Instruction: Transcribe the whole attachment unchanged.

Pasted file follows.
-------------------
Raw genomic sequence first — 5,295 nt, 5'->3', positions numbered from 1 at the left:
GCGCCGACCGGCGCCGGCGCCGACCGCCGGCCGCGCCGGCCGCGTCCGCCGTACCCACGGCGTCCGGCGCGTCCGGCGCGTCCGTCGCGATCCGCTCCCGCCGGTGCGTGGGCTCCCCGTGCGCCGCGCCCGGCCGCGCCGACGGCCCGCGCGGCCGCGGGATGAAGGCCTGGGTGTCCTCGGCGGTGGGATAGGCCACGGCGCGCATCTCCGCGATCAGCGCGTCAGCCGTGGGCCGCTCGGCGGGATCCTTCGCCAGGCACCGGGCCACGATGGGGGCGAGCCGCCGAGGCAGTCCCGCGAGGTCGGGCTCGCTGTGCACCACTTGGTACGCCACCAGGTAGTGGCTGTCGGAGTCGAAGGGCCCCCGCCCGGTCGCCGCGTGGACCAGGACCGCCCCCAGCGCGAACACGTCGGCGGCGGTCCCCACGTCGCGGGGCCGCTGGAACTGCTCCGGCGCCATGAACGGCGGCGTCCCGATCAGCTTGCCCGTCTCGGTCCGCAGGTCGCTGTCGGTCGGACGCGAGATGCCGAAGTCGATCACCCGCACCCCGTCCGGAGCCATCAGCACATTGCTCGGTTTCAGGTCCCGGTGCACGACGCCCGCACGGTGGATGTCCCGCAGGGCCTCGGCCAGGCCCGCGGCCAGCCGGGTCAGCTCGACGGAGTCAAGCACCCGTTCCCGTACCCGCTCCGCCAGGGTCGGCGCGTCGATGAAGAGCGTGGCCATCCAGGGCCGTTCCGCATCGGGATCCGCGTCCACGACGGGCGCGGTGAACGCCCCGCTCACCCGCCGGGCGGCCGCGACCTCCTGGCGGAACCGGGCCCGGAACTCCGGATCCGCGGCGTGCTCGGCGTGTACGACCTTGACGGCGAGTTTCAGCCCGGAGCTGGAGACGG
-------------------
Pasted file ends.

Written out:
Raw genomic sequence first — 5,295 nt, 5'->3', positions numbered from 1 at the left:
GCGCCGACCGGCGCCGGCGCCGACCGCCGGCCGCGCCGGCCGCGTCCGCCGTACCCACGGCGTCCGGCGCGTCCGGCGCGTCCGTCGCGATCCGCTCCCGCCGGTGCGTGGGCTCCCCGTGCGCCGCGCCCGGCCGCGCCGACGGCCCGCGCGGCCGCGGGATGAAGGCCTGGGTGTCCTCGGCGGTGGGATAGGCCACGGCGCGCATCTCCGCGATCAGCGCGTCAGCCGTGGGCCGCTCGGCGGGATCCTTCGCCAGGCACCGGGCCACGATGGGGGCGAGCCGCCGAGGCAGTCCCGCGAGGTCGGGCTCGCTGTGCACCACTTGGTACGCCACCAGGTAGTGGCTGTCGGAGTCGAAGGGCCCCCGCCCGGTCGCCGCGTGGACCAGGACCGCCCCCAGCGCGAACACGTCGGCGGCGGTCCCCACGTCGCGGGGCCGCTGGAACTGCTCCGGCGCCATGAACGGCGGCGTCCCGATCAGCTTGCCCGTCTCGGTCCGCAGGTCGCTGTCGGTCGGACGCGAGATGCCGAAGTCGATCACCCGCACCCCGTCCGGAGCCATCAGCACATTGCTCGGTTTCAGGTCCCGGTGCACGACGCCCGCACGGTGGATGTCCCGCAGGGCCTCGGCCAGGCCCGCGGCCAGCCGGGTCAGCTCGACGGAGTCAAGCACCCGTTCCCGTACCCGCTCCGCCAGGGTCGGCGCGTCGATGAAGAGCGTGGCCATCCAGGGCCGTTCCGCATCGGGATCCGCGTCCACGACGGGCGCGGTGAACGCCCCGCTCACCCGCCGGGCGGCCGCGACCTCCTGGCGGAACCGGGCCCGGAACTCCGGATCCGCGGCGTGCTCGGCGTGTACGACCTTGACGGCGAGTTTCAGCCCGGAGCTGGAGACGG